How to Assess Common Insurance Requirements in Contracts


KEY TAKEAWAYS:

  • Insurance requirements will differ based on the contract type and scope of work.
  • Consider what insurance policies and endorsements may be needed and why.
  • Have your legal team work with an insurance expert to craft insurance requirements.

BONUS: This article contains a free Contract Review Cover Sheet from the author that you can download!


How to Assess Common Insurance Requirements in Contracts by Noelle McCall

Insurance requirements are present in most commercial contracts and construction agreements. But few contracts professionals have a solid understanding of how to assess insurance requirements and clauses. This article provides tips on how to craft best-in-class insurance requirements used to transfer contractual risk to downstream parties in contracts and reduce your company’s contractual risk.

Getting Started

Before you start drafting the insurance clause, gather information needed. This includes information on who the parties to the contract are, the vendor’s scope of work, potential risk of loss exposures, project term and location, estimated project value, the client’s contractual risk transfer preferences, and the client’s preferred length of insurance requirements (if any).

Contract Review Cover Sheet – FREE DOWNLOAD

One tool that I developed to help streamline and simplify the information gathering process is this Contract Review Cover Sheet that you can download for free.

Typically, someone from the company’s business development team who requests a contract review will take two or three minutes to complete this one-page questionnaire and then they will send the form with the contract for review to the company’s legal department. Legal can also submit the completed form to the company’s insurance agent or broker when requesting a review of the insurance provisions in the contract.

The form includes basic information about the project needed for the review, which helps avoid time-consuming back and forth questions. It also includes check boxes to note any potential risk of exposure to things such as pollutants, cyber-related losses, floods, earthquakes, hurricanes, wildfire, work in, over, or near water, work at heights or underground, or any potential use of aircraft, drones, watercraft, and cranes.

Create Separate Insurance Requirement Templates

I recommend creating separate insurance requirement templates for each of your main contract types, because the insurance requirements will vary depending upon the type of products or services provided. By creating separate insurance requirement templates, you can tailor the insurance requirements to the type of work to be done and the potential risk of loss.

Plus, tailoring the requirements helps to keep them as short as possible, and it saves time when making changes to the requirements for specific contract needs.  For example, insurance requirements for construction contracts are typically among the longest due to the wide variety of insurance coverages that may be needed to address various risk exposures associated with construction work. On the other hand, insurance requirements for service agreements tend to be much shorter because there are fewer insurance coverages that may be needed.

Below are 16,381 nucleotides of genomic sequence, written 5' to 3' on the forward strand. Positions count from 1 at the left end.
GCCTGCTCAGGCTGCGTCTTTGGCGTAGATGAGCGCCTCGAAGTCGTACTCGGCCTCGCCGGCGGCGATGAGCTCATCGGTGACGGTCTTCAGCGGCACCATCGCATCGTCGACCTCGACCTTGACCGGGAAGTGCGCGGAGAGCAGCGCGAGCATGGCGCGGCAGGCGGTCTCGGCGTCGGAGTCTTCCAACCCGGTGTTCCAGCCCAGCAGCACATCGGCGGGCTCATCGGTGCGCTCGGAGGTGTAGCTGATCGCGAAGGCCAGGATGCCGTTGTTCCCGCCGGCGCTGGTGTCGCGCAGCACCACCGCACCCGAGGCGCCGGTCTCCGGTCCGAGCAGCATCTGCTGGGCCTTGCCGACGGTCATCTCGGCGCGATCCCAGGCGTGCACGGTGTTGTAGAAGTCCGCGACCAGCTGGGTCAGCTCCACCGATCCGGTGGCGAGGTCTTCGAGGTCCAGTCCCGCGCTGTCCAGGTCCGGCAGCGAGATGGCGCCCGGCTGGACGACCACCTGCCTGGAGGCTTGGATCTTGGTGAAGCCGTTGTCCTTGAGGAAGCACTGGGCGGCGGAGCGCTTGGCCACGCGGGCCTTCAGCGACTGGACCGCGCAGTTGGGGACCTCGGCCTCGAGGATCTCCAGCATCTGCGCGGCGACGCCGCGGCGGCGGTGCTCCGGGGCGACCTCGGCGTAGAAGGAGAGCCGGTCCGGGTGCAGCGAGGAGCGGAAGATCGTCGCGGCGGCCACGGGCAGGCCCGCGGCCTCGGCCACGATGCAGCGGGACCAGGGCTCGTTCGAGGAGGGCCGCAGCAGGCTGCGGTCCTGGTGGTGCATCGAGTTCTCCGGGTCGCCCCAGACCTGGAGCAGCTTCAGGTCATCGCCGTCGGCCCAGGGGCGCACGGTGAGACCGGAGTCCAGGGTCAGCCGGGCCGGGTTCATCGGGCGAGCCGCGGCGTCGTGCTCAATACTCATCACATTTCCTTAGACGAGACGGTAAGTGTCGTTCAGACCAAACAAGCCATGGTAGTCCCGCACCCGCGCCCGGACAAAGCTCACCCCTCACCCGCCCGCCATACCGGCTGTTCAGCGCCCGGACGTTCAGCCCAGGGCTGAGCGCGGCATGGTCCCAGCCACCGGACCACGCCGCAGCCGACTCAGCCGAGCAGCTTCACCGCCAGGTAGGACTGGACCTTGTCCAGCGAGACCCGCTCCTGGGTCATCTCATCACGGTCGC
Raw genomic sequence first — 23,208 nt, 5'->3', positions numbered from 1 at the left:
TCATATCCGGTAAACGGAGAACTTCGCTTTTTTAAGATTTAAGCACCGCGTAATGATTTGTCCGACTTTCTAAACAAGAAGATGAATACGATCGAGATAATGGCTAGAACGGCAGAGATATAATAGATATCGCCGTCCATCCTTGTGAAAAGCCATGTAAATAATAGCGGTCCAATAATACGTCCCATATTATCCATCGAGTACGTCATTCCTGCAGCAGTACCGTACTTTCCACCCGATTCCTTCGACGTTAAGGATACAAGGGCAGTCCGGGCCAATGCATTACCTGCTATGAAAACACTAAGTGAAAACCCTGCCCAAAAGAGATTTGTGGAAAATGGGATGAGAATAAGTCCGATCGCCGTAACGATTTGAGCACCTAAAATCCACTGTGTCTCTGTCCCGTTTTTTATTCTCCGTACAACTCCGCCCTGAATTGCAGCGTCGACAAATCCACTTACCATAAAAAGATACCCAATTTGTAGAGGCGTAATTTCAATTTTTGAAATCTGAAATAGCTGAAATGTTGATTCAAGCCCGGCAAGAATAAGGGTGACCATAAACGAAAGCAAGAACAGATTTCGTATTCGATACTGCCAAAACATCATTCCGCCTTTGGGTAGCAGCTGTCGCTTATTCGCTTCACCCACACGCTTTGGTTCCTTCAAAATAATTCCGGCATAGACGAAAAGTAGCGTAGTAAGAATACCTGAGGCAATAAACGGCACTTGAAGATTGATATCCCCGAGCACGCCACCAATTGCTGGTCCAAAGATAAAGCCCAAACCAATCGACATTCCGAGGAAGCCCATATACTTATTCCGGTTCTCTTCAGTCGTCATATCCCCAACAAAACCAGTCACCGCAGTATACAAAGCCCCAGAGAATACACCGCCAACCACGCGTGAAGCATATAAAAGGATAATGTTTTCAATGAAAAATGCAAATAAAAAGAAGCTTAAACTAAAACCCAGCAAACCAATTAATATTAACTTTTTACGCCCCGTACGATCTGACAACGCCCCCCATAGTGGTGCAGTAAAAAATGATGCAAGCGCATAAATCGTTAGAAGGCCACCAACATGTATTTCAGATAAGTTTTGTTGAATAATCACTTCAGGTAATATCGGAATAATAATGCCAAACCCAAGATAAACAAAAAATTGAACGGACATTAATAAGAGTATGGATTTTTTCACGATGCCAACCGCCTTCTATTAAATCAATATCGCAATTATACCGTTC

Common Insurance Requirements

Consider what insurance may be needed to address the potential risk of loss exposures while keeping in mind the vendor’s scope of work and the project value size. In the context of a client to vendor service agreements, here are some of the most common types of insurance requirements.

Commercial General Liability Coverage

Every contract should include a requirement for Commercial General Liability insurance because this policy can provide liability coverage for bodily injury, property damage, and personal and advertising injury to third parties caused by the vendor’s products and operations. Most contracts require policy limits of $1M or $2M per occurrence and aggregate limits of $2M or $4M. An aggregate is a limit in an insurance policy stating the most it will pay for all covered losses sustained during the policy term.

Commercial Automobile Liability Coverage

Contracts should also require Commercial Automobile Liability if there may be any use of vehicles in the scope of work. For example, if the client is hiring an independent contractor who will be working remotely and a car should not be needed to perform the services for the client, then this type of coverage is not needed. Most contracts require policy limits of $1M per accident.

Worker’s Compensation and Employer’s Liability

Contracts should require Workers’ Compensation and Employer’s Liability if any of the vendor’s employees may be performing work outside of the vendor’s own location (e.g., working remotely). This insurance is needed to cover the vendor’s liability as an employer for any work-related bodily injury or disease to its employees. Workers’ Compensation limits are statutory. Most contracts require policy limits of $1M.

Umbrella/Excess Liability Coverage

Contracts should require Umbrella/Excess Liability to provide higher limits over Commercial General Liability, Commercial Automobile Liability, and Employer’s Liability policies required in contracts.  This insurance is designed to provide protection against catastrophic losses. It can also pay claims in the event the underlying policies’ limits have been exhausted. Most contracts require policy limits ranging from $1M to $10M depending on the scope of work, project size, and risk of loss.

Other Types of Coverage